Supply chain profitability and cost measurement has been frequently identified as a source of value creation and competitiveness. It involves the collection, expense assignment, and analysis of profit margins and cost information across all of the work activities comprising a supply chain for the purpose of identifying opportunities to obtain a competitive advantage through a combination of reduced costs or improved performance. Although managerial accounting practices and systems exist, few companies have completed the journey of inter-organizational supply chain profit management.
Gary Cokins is an internationally recognized expert, speaker, and author in advanced cost management and performance improvement systems. He is a Principal in Business Consulting involved with analytics and enterprise performance and risk management solutions with SAS, a leading provider of enterprise performance management and business analytics software headquartered in Cary, North Carolina. Gary received a BS degree with honors in Industrial Engineering/Operations Research from Cornell University in 1971. He received his MBA from Northwestern University’s Kellogg School of Management in 1974.
Gary began his career as a strategic planner with FMC’s Link-Belt Division and then served as Financial Controller and Operations Manager. In 1981 Gary began his management consulting career first with Deloitte Consulting. Next with KPMG, Gary was trained on ABC by Harvard Business School Professors Robert S. Kaplan and Robin Cooper. Prior to joining SAS, Gary headed the National Cost Management Consulting Services for Electronic Data Systems (EDS).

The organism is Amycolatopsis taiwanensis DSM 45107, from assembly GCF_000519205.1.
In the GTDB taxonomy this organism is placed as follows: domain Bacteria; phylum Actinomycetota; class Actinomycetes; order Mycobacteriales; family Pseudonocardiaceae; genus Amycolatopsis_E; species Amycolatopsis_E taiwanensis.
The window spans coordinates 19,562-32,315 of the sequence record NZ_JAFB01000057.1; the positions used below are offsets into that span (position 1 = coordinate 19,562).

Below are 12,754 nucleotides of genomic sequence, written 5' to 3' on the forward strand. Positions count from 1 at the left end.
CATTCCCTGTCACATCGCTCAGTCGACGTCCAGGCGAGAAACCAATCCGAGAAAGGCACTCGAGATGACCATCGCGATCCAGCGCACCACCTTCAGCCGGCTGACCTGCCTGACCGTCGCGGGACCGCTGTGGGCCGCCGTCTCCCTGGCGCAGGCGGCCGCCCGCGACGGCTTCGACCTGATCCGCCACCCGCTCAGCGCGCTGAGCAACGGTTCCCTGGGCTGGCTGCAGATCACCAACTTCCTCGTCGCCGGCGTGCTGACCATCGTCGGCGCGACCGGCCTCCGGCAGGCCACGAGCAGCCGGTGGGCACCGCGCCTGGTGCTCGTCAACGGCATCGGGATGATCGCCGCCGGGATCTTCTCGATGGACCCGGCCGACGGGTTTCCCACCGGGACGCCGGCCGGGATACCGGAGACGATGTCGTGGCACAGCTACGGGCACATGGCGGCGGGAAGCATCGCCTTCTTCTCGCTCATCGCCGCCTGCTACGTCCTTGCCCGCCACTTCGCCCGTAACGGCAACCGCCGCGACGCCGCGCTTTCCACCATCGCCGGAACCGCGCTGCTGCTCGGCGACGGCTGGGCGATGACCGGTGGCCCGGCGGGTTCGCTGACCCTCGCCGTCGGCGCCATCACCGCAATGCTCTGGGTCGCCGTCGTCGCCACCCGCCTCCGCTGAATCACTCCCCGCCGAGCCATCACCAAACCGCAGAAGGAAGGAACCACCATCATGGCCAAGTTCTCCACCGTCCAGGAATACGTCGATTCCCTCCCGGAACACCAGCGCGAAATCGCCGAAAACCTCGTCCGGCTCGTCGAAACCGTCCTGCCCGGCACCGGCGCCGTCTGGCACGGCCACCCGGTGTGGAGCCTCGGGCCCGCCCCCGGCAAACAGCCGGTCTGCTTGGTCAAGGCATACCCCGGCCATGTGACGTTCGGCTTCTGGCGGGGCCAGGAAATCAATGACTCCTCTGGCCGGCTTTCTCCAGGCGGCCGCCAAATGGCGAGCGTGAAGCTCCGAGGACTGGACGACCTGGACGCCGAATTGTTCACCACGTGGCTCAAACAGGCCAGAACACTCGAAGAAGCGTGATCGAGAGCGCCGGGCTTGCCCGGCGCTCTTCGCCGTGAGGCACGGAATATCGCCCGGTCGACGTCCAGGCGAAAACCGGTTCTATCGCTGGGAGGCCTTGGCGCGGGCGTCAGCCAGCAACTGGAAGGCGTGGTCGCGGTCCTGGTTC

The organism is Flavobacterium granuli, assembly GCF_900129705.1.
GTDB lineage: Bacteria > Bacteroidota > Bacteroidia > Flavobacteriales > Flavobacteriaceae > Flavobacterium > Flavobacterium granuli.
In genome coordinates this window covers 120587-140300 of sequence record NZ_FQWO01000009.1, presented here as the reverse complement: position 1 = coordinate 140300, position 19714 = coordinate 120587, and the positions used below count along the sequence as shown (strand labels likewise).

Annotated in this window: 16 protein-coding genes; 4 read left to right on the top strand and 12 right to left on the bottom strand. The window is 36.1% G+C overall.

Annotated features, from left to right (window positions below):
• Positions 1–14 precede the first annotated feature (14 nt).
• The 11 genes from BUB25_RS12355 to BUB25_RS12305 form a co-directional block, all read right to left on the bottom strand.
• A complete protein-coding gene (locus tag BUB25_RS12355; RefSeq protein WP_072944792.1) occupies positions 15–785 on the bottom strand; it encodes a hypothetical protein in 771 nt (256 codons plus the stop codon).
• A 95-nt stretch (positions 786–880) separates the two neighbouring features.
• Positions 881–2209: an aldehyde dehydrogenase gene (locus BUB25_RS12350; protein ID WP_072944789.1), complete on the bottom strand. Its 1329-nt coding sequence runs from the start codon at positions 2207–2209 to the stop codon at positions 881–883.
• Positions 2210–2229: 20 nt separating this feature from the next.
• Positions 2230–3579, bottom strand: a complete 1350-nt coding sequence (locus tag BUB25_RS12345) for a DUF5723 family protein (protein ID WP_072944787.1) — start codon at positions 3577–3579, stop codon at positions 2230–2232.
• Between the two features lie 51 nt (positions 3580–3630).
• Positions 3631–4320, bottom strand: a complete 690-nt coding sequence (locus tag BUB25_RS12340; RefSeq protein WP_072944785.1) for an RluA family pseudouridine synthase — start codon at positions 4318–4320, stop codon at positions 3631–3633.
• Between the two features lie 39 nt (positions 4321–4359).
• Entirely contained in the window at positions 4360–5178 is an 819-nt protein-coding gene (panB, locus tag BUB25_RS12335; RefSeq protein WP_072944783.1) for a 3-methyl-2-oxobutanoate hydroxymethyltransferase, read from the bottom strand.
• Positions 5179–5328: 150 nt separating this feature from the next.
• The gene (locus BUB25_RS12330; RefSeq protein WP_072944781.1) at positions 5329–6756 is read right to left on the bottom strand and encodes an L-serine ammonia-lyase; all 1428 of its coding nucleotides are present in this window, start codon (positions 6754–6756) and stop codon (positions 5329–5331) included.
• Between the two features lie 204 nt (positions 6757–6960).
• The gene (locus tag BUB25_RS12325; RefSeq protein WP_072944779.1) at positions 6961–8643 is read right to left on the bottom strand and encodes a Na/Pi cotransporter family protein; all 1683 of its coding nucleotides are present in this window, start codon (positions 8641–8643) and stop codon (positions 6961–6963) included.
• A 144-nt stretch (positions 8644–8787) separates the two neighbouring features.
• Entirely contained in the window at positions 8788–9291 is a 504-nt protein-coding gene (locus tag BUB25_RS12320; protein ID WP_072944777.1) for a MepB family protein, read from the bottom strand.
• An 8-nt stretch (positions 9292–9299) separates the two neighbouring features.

Mr. Cokins participates and serves on committees including: The AICPA, CAM-I, APICS, the American Association of Accountants (AAA), the International Federation of Accountants (IFAC), the Supply Chain Council, and the Institute of Management Accountants (IMA).
Mr. Cokins serves on board of advisors and regularly posts articles for www.kpilibrary.com , www.smartdatacollective.com , http://bigfatfinanceblog.com/ , www.information-management.com , www.iianalytics.com , and www.informs.org .
He serves with Professor Robert S. Kaplan on the International Monetary Fund’s activity-based costing advisory panel.
15.30h Networking break
15.45h. Wim Wuyts, Head of Tax, Bekaert
A tax efficient supply chain.
A tax-efficient supply chain is one that integrates tax considerations into the company’s overall business and operational planning. Together, these strategies result in increased savings. Tax-efficient supply chain planning typically involves centralizing one or more business activities.
This will be illustrated with a business case he implemented in the past.
Wim Wuyts is a seasoned professional in the international fiscal world. He has more than 15 years of international experience, leading global tax organizations and heading up major corporate reorganization programs.
Wim is heading up the tax function at the Bekaert Group and prior to working for Bekaert he has been working with other leading corporations in the world such as Arthur Andersen, Levi Strauss & Co, Baxter Inc and the Agfa-Gevaert Group. Wim studied in Brussels (EHSAL and ICHEC) and Paris (Sorbonne and INSEAD).
Wim has recently been appointed Chairman of the Tax Committee of the VBO-FEB. He also created in 2004 the (Belgian) Tax Think Tank. Wim is a frequently asked public speaker on international taxation, general tax management and coaching.
17.00h Networking drink